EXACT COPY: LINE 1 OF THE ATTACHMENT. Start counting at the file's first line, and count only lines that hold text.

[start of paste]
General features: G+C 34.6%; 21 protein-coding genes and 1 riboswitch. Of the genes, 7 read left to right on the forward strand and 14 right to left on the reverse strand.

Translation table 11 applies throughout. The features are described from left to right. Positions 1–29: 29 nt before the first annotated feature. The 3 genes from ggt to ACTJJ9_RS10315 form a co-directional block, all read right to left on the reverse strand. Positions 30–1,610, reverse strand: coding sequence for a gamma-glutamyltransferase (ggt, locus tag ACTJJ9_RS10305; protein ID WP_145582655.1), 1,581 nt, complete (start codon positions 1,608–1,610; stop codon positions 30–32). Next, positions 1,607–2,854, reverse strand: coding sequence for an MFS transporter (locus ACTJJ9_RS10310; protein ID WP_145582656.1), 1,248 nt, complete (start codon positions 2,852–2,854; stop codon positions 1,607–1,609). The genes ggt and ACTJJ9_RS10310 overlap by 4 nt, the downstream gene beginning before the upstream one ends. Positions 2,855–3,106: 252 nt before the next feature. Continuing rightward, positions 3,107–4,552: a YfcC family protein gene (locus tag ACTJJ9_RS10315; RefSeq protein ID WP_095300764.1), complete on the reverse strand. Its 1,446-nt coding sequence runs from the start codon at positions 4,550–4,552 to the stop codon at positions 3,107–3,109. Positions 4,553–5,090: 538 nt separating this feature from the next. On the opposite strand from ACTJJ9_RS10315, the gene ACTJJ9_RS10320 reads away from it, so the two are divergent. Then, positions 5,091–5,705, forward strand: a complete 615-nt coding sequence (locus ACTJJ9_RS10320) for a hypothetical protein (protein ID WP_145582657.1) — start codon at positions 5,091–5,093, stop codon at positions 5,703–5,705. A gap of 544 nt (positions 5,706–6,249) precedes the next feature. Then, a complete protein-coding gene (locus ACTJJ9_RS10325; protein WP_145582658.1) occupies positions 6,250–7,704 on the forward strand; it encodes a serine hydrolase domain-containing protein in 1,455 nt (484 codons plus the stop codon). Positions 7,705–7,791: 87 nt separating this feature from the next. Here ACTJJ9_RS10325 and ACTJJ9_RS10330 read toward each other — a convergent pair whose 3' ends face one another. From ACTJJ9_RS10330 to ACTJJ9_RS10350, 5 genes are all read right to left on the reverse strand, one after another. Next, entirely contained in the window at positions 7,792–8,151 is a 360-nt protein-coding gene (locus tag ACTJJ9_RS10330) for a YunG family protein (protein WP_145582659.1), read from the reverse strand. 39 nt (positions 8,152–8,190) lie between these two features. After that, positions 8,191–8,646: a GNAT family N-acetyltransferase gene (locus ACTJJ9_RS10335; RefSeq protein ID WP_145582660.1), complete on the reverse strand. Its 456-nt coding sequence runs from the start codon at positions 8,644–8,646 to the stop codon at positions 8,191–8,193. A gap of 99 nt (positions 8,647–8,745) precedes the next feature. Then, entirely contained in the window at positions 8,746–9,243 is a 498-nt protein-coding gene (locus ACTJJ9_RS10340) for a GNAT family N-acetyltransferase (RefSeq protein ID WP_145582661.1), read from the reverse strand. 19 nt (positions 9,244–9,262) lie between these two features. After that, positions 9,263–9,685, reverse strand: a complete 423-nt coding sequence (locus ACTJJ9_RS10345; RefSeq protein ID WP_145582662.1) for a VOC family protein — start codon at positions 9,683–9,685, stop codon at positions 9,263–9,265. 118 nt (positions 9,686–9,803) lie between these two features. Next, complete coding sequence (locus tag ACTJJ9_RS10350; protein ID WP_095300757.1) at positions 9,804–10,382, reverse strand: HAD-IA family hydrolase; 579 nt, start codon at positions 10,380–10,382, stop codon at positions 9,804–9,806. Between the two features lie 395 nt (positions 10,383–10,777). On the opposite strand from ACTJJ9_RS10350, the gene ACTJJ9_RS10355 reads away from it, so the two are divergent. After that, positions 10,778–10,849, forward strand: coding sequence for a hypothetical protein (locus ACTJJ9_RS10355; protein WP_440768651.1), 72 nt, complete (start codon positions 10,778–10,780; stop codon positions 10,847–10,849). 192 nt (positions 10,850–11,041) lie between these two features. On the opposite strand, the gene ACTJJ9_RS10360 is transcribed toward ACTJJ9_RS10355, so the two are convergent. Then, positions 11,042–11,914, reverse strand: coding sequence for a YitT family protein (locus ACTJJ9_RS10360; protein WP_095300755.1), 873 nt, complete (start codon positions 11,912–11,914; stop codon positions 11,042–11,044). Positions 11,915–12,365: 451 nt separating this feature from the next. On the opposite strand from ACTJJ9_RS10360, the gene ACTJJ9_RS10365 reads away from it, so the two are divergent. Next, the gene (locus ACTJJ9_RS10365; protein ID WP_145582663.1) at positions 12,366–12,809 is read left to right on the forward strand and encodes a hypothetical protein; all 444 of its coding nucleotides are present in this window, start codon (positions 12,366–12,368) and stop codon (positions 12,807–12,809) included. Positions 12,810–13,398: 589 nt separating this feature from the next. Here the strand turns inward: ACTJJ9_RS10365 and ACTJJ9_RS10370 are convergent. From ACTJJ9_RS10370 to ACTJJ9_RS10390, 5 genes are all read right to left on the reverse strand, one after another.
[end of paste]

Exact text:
General features: G+C 34.6%; 21 protein-coding genes and 1 riboswitch. Of the genes, 7 read left to right on the forward strand and 14 right to left on the reverse strand.